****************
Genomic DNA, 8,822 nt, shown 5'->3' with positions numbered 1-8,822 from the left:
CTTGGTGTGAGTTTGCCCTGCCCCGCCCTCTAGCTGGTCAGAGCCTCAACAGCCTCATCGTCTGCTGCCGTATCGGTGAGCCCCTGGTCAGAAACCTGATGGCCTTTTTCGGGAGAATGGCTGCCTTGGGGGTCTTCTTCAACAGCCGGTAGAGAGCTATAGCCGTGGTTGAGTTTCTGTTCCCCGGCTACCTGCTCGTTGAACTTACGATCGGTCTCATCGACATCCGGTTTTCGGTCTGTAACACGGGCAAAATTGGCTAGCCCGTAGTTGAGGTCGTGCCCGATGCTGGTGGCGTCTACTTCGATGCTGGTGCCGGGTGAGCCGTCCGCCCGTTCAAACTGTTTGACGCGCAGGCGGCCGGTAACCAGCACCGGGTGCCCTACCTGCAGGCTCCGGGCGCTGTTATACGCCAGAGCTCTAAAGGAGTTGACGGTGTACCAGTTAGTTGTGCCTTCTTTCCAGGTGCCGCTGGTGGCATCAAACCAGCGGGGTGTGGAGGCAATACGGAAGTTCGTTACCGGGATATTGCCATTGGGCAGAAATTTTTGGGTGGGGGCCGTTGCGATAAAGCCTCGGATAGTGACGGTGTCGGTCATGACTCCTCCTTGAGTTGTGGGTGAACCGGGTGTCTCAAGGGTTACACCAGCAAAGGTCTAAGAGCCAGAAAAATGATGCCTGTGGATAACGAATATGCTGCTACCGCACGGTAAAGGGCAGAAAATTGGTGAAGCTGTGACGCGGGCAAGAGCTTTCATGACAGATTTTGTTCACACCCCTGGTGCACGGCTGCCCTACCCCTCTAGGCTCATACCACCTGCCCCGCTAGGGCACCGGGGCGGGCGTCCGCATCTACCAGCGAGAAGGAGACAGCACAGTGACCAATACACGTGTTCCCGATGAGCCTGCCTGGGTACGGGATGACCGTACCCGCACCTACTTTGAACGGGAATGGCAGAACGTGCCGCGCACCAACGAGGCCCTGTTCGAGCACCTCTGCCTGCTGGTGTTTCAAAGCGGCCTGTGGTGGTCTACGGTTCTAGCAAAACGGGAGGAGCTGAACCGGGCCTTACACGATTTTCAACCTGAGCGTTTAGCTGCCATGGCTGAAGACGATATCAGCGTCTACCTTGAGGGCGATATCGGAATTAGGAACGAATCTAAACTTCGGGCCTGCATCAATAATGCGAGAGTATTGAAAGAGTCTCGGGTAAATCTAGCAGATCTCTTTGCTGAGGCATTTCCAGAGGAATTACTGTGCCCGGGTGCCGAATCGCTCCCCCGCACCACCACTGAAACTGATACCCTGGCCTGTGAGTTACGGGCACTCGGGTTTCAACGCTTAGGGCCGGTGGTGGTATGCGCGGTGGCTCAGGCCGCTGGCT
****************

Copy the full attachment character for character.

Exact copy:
Genomic DNA, 8,822 nt, shown 5'->3' with positions numbered 1-8,822 from the left:
CTTGGTGTGAGTTTGCCCTGCCCCGCCCTCTAGCTGGTCAGAGCCTCAACAGCCTCATCGTCTGCTGCCGTATCGGTGAGCCCCTGGTCAGAAACCTGATGGCCTTTTTCGGGAGAATGGCTGCCTTGGGGGTCTTCTTCAACAGCCGGTAGAGAGCTATAGCCGTGGTTGAGTTTCTGTTCCCCGGCTACCTGCTCGTTGAACTTACGATCGGTCTCATCGACATCCGGTTTTCGGTCTGTAACACGGGCAAAATTGGCTAGCCCGTAGTTGAGGTCGTGCCCGATGCTGGTGGCGTCTACTTCGATGCTGGTGCCGGGTGAGCCGTCCGCCCGTTCAAACTGTTTGACGCGCAGGCGGCCGGTAACCAGCACCGGGTGCCCTACCTGCAGGCTCCGGGCGCTGTTATACGCCAGAGCTCTAAAGGAGTTGACGGTGTACCAGTTAGTTGTGCCTTCTTTCCAGGTGCCGCTGGTGGCATCAAACCAGCGGGGTGTGGAGGCAATACGGAAGTTCGTTACCGGGATATTGCCATTGGGCAGAAATTTTTGGGTGGGGGCCGTTGCGATAAAGCCTCGGATAGTGACGGTGTCGGTCATGACTCCTCCTTGAGTTGTGGGTGAACCGGGTGTCTCAAGGGTTACACCAGCAAAGGTCTAAGAGCCAGAAAAATGATGCCTGTGGATAACGAATATGCTGCTACCGCACGGTAAAGGGCAGAAAATTGGTGAAGCTGTGACGCGGGCAAGAGCTTTCATGACAGATTTTGTTCACACCCCTGGTGCACGGCTGCCCTACCCCTCTAGGCTCATACCACCTGCCCCGCTAGGGCACCGGGGCGGGCGTCCGCATCTACCAGCGAGAAGGAGACAGCACAGTGACCAATACACGTGTTCCCGATGAGCCTGCCTGGGTACGGGATGACCGTACCCGCACCTACTTTGAACGGGAATGGCAGAACGTGCCGCGCACCAACGAGGCCCTGTTCGAGCACCTCTGCCTGCTGGTGTTTCAAAGCGGCCTGTGGTGGTCTACGGTTCTAGCAAAACGGGAGGAGCTGAACCGGGCCTTACACGATTTTCAACCTGAGCGTTTAGCTGCCATGGCTGAAGACGATATCAGCGTCTACCTTGAGGGCGATATCGGAATTAGGAACGAATCTAAACTTCGGGCCTGCATCAATAATGCGAGAGTATTGAAAGAGTCTCGGGTAAATCTAGCAGATCTCTTTGCTGAGGCATTTCCAGAGGAATTACTGTGCCCGGGTGCCGAATCGCTCCCCCGCACCACCACTGAAACTGATACCCTGGCCTGTGAGTTACGGGCACTCGGGTTTCAACGCTTAGGGCCGGTGGTGGTATGCGCGGTGGCTCAGGCCGCTGGCT